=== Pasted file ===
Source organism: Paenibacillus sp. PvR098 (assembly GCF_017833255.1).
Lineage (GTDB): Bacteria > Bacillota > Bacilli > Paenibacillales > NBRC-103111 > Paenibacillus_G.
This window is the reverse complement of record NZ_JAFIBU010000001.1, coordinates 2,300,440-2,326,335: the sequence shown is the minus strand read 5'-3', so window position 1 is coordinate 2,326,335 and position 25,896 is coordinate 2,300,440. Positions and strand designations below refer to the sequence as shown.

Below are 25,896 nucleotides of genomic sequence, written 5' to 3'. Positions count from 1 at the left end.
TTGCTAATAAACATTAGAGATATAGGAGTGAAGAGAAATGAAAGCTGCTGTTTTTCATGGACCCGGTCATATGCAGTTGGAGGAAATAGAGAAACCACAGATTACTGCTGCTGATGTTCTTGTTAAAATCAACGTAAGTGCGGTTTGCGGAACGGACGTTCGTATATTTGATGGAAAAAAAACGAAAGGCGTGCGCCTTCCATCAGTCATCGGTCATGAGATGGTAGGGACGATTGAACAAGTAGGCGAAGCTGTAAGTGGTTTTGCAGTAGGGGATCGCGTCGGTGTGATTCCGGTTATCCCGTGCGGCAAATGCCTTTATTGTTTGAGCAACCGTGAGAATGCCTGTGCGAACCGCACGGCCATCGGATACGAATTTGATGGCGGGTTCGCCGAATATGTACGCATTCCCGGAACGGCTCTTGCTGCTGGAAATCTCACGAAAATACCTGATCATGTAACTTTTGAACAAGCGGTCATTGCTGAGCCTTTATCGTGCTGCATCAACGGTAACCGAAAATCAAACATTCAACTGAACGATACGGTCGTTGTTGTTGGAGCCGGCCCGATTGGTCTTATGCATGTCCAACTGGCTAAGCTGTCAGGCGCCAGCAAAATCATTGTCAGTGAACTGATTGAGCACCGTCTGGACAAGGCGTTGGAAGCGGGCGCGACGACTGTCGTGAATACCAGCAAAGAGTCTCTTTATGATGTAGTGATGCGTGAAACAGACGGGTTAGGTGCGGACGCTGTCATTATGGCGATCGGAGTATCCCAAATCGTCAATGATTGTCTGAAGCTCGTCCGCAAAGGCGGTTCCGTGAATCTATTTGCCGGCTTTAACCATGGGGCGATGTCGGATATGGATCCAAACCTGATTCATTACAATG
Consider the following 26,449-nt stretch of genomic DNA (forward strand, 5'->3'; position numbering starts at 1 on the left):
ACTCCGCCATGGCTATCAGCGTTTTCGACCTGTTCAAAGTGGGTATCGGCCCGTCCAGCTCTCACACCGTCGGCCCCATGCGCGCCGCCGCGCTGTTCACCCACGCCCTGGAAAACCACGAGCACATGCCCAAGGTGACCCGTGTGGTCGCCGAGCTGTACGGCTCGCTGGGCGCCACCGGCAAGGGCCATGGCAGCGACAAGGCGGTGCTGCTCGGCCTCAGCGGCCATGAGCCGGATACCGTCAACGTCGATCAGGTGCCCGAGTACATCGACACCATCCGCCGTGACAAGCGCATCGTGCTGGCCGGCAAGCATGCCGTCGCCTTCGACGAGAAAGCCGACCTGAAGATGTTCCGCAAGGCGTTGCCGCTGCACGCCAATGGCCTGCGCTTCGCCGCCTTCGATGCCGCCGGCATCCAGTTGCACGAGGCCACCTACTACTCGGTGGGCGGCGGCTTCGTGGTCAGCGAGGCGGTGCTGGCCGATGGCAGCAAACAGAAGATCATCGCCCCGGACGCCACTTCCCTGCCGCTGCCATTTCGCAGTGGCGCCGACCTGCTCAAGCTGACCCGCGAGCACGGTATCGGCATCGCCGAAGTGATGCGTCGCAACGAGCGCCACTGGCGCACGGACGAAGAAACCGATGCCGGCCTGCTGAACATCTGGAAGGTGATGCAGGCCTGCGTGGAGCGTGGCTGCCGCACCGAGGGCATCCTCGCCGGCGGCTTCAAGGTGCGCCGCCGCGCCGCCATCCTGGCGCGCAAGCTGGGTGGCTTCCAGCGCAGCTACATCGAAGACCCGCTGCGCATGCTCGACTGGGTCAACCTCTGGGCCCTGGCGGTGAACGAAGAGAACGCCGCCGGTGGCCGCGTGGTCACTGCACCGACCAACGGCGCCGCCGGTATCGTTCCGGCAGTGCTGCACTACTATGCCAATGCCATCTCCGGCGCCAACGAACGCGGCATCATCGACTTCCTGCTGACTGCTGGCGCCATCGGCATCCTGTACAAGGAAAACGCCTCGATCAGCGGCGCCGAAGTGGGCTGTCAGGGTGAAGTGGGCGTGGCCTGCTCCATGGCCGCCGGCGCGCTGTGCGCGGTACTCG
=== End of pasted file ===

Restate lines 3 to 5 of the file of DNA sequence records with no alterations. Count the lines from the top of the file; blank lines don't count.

This window is the reverse complement of record NZ_JAFIBU010000001.1, coordinates 2,300,440-2,326,335: the sequence shown is the minus strand read 5'-3', so window position 1 is coordinate 2,326,335 and position 25,896 is coordinate 2,300,440. Positions and strand designations below refer to the sequence as shown.

Below are 25,896 nucleotides of genomic sequence, written 5' to 3'. Positions count from 1 at the left end.
TTGCTAATAAACATTAGAGATATAGGAGTGAAGAGAAATGAAAGCTGCTGTTTTTCATGGACCCGGTCATATGCAGTTGGAGGAAATAGAGAAACCACAGATTACTGCTGCTGATGTTCTTGTTAAAATCAACGTAAGTGCGGTTTGCGGAACGGACGTTCGTATATTTGATGGAAAAAAAACGAAAGGCGTGCGCCTTCCATCAGTCATCGGTCATGAGATGGTAGGGACGATTGAACAAGTAGGCGAAGCTGTAAGTGGTTTTGCAGTAGGGGATCGCGTCGGTGTGATTCCGGTTATCCCGTGCGGCAAATGCCTTTATTGTTTGAGCAACCGTGAGAATGCCTGTGCGAACCGCACGGCCATCGGATACGAATTTGATGGCGGGTTCGCCGAATATGTACGCATTCCCGGAACGGCTCTTGCTGCTGGAAATCTCACGAAAATACCTGATCATGTAACTTTTGAACAAGCGGTCATTGCTGAGCCTTTATCGTGCTGCATCAACGGTAACCGAAAATCAAACATTCAACTGAACGATACGGTCGTTGTTGTTGGAGCCGGCCCGATTGGTCTTATGCATGTCCAACTGGCTAAGCTGTCAGGCGCCAGCAAAATCATTGTCAGTGAACTGATTGAGCACCGTCTGGACAAGGCGTTGGAAGCGGGCGCGACGACTGTCGTGAATACCAGCAAAGAGTCTCTTTATGATGTAGTGATGCGTGAAACAGACGGGTTAGGTGCGGACGCTGTCATTATGGCGATCGGAGTATCCCAAATCGTCAATGATTGTCTGAAGCTCGTCCGCAAAGGCGGTTCCGTGAATCTATTTGCCGGCTTTAACCATGGGGCGATGTCGGATATGGATCCAAACCTGATTCATTACAATG